A novel GC-MS methodology to evaluate aromatase activity in human placental microsomes: a comparative study with the standard radiometric assay
Estrogens are key factors in the development of the estrogen receptor–positive (ER+) breast cancer. Estrogens, estrone (E1), and estradiol (E2) production is achieved by aromatase, a cytochrome P450 enzyme that has androgens, androstenedione (AD), and testosterone (T) as substrates. Nowadays, third-generation aromatase inhibitors (AIs) are considered the gold-standard treatment for ER+ breast cancer in postmenopausal women as well as in premenopausal women with ovary ablation. Aromatase activity assessment still relies on radiometric assays that are expensive, hazardous, and non-environmentally friendly. Thus, in order to overcome these disadvantages, a new methodology was developed to evaluate aromatase activity, based on dispersive liquid-liquid microextraction (DLLME) followed by gas chromatography-mass spectrometry (GC-MS). The enzymatic reaction was carried out in human placental microsomes, using AD as substrate, and the anti-aromatase activity was measured by determining the conversion percentage of AD into E1 (ratio E1/AD) using isotopic analogues as internal standards. The method showed good linearity (r2 = 0.9908 for AD and 0.9944 for E1), high accuracy (more than 74% for AD and more than 66% for E1), high extraction efficiency, and good intra-day and inter-day precision (below 14%, 4 levels). In this work, the IC50 values of the third-generation AIs, anastrozole, letrozole, and exemestane, obtained from the radiometric assay are also compared, and similar IC50 values are described. This method is a good alternative to the current radiometric assay, being fast and sensitive with a good extraction efficiency, accuracy, and recovery. In addition, it may be applied for the evaluation of the anti-aromatase activity of new potential AIs.
KeywordsAromatase inhibitors Estrogens Aromatase activity Gas chromatography–mass spectrometry Radiometric assay Breast cancer
Dispersive liquid-liquid microextraction
Gas chromatography–mass spectrometry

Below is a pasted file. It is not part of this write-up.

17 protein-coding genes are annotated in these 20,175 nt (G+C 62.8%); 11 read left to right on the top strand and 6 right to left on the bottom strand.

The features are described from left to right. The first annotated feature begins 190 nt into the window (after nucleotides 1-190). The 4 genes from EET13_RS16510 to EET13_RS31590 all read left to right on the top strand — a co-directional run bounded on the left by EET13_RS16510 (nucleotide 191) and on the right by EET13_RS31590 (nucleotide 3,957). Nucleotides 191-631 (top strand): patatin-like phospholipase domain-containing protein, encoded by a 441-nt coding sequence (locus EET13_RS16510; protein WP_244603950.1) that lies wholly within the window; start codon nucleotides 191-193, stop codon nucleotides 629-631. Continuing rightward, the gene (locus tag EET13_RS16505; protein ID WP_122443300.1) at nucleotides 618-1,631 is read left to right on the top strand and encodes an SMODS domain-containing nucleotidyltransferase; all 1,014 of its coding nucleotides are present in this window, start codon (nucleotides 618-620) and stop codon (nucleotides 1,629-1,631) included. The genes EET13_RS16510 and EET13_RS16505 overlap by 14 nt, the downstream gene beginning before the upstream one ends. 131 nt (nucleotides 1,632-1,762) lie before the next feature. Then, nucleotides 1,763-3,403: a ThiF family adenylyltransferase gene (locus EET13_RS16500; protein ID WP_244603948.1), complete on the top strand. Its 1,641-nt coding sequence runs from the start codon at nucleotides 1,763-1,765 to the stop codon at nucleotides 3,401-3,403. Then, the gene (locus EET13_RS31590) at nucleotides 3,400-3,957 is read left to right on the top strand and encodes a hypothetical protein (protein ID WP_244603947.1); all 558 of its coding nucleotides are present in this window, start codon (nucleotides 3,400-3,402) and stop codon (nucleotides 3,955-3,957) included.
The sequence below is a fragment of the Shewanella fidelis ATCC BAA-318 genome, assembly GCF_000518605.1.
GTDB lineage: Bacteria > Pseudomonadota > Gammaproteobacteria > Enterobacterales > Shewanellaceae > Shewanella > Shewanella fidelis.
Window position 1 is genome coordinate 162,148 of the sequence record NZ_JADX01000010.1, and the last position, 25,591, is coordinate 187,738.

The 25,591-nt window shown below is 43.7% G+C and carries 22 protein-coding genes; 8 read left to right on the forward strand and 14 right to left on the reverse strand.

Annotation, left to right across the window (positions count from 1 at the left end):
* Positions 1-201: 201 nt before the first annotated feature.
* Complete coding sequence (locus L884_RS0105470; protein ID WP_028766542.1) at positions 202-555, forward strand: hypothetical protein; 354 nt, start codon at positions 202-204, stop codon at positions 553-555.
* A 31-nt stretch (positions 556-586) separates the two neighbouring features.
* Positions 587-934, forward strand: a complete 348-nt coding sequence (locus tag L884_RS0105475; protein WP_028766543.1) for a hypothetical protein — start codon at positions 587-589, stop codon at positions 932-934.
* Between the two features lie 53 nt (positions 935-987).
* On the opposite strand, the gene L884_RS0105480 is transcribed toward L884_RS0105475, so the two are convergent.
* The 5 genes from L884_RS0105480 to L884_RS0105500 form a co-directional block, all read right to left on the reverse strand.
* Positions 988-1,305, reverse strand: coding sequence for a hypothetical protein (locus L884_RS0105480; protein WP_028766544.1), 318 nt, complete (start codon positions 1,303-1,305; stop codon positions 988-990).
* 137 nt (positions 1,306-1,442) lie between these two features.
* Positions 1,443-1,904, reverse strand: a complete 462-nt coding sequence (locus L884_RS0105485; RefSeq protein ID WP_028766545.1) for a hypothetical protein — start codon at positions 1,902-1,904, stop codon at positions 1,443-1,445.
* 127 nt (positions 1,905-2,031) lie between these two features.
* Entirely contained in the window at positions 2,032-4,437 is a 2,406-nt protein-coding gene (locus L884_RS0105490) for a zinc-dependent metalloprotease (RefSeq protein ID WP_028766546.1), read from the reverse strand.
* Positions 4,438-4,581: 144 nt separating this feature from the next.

Liquid chromatography mass spectrometry
Lower limit of quantification
Limit of detection
β-Nicotinamide adenine dinucleotide phosphate
Selective ion monitoring
Relative standard deviation
Total ion chromatograms
Upper limit of quantification
Conceived and designed the study: TV Augusto, C Amaral, G Correia-da-Silva, N Teixeira. Performed the experiments: TV Augusto, C Amaral, SC Cunha. Analyzed and interpreted the data: TV Augusto, SC Cunha, C Amaral, G Correia-da-Silva, N Teixeira. Wrote the paper: TV Augusto, SC Cunha, C Amaral, G Correia-da-Silva, N Teixeira. Revised the manuscript: SC Cunha, C Amaral, JO Fernandes, E Tavares da Silva, FMF Roleira, G Correia-da-Silva, N Teixeira. Read and approved the manuscript for publication: TV Augusto, SC Cunha, C Amaral, JO Fernandes, E Tavares da Silva, FMF Roleira, G Correia-da-Silva, N Teixeira.
The authors are thankful to Fundação para a Ciência e Tecnologia (FCT) for the attribution of the PhD grant to Tiago Augusto (BD/128333/2017) funded in part by FCT PhD Programme in Medicines and Pharmaceutical Innovation (i3DU). Cristina Amaral thanks FCT for the contract under the funding program (DL nº. 57/2016 and L n.º 57/2017 – Norma Transitória) and through the post-doc grant (SFRH/BPD/98304/2013). This work was supported by the Applied Molecular Biosciences Unit - UCIBIO, which is financed by national funds from FCT/MCTES (UID/Multi/04378/2019). José Fernandes and Sara Cunha thanks to the project UID/QUI/50006/2019 funded through national funds. Sara Cunha also acknowledges FCT for the IF/01616/2015 contract.
Compliance with ethical standards
Human term placental tissues were obtained under informed consent and collected after birth. All the procedures concerning human placental handling were performed after approval of the Ethical Committee of Centro Materno Infantil do Norte, Centro Hospitalar do Porto, Portugal.
Conflict of interest
The authors declare that they have no conflict of interest.
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